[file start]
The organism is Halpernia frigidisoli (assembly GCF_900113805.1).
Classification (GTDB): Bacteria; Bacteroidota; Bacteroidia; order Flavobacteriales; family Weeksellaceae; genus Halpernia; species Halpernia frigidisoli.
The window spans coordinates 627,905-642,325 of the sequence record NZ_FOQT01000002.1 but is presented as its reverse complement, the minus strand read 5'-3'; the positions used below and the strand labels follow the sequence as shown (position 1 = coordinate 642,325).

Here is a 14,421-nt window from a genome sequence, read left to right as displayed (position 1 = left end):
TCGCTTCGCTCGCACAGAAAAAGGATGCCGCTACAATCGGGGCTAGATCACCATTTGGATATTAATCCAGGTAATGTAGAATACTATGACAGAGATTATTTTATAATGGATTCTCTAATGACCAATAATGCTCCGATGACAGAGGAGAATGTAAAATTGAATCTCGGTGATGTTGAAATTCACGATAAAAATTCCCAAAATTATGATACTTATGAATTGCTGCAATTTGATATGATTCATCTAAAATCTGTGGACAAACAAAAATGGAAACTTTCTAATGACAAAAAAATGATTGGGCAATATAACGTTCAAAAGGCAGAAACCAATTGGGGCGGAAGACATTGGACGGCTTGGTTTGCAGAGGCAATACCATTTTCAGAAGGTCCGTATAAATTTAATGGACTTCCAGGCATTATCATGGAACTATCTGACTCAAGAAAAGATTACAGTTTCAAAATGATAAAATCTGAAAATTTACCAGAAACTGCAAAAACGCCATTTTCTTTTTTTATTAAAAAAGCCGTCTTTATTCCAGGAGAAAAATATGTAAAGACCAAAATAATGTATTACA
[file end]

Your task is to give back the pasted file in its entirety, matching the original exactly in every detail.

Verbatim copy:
The organism is Halpernia frigidisoli (assembly GCF_900113805.1).
Classification (GTDB): Bacteria; Bacteroidota; Bacteroidia; order Flavobacteriales; family Weeksellaceae; genus Halpernia; species Halpernia frigidisoli.
The window spans coordinates 627,905-642,325 of the sequence record NZ_FOQT01000002.1 but is presented as its reverse complement, the minus strand read 5'-3'; the positions used below and the strand labels follow the sequence as shown (position 1 = coordinate 642,325).

Here is a 14,421-nt window from a genome sequence, read left to right as displayed (position 1 = left end):
TCGCTTCGCTCGCACAGAAAAAGGATGCCGCTACAATCGGGGCTAGATCACCATTTGGATATTAATCCAGGTAATGTAGAATACTATGACAGAGATTATTTTATAATGGATTCTCTAATGACCAATAATGCTCCGATGACAGAGGAGAATGTAAAATTGAATCTCGGTGATGTTGAAATTCACGATAAAAATTCCCAAAATTATGATACTTATGAATTGCTGCAATTTGATATGATTCATCTAAAATCTGTGGACAAACAAAAATGGAAACTTTCTAATGACAAAAAAATGATTGGGCAATATAACGTTCAAAAGGCAGAAACCAATTGGGGCGGAAGACATTGGACGGCTTGGTTTGCAGAGGCAATACCATTTTCAGAAGGTCCGTATAAATTTAATGGACTTCCAGGCATTATCATGGAACTATCTGACTCAAGAAAAGATTACAGTTTCAAAATGATAAAATCTGAAAATTTACCAGAAACTGCAAAAACGCCATTTTCTTTTTTTATTAAAAAAGCCGTCTTTATTCCAGGAGAAAAATATGTAAAGACCAAAATAATGTATTACA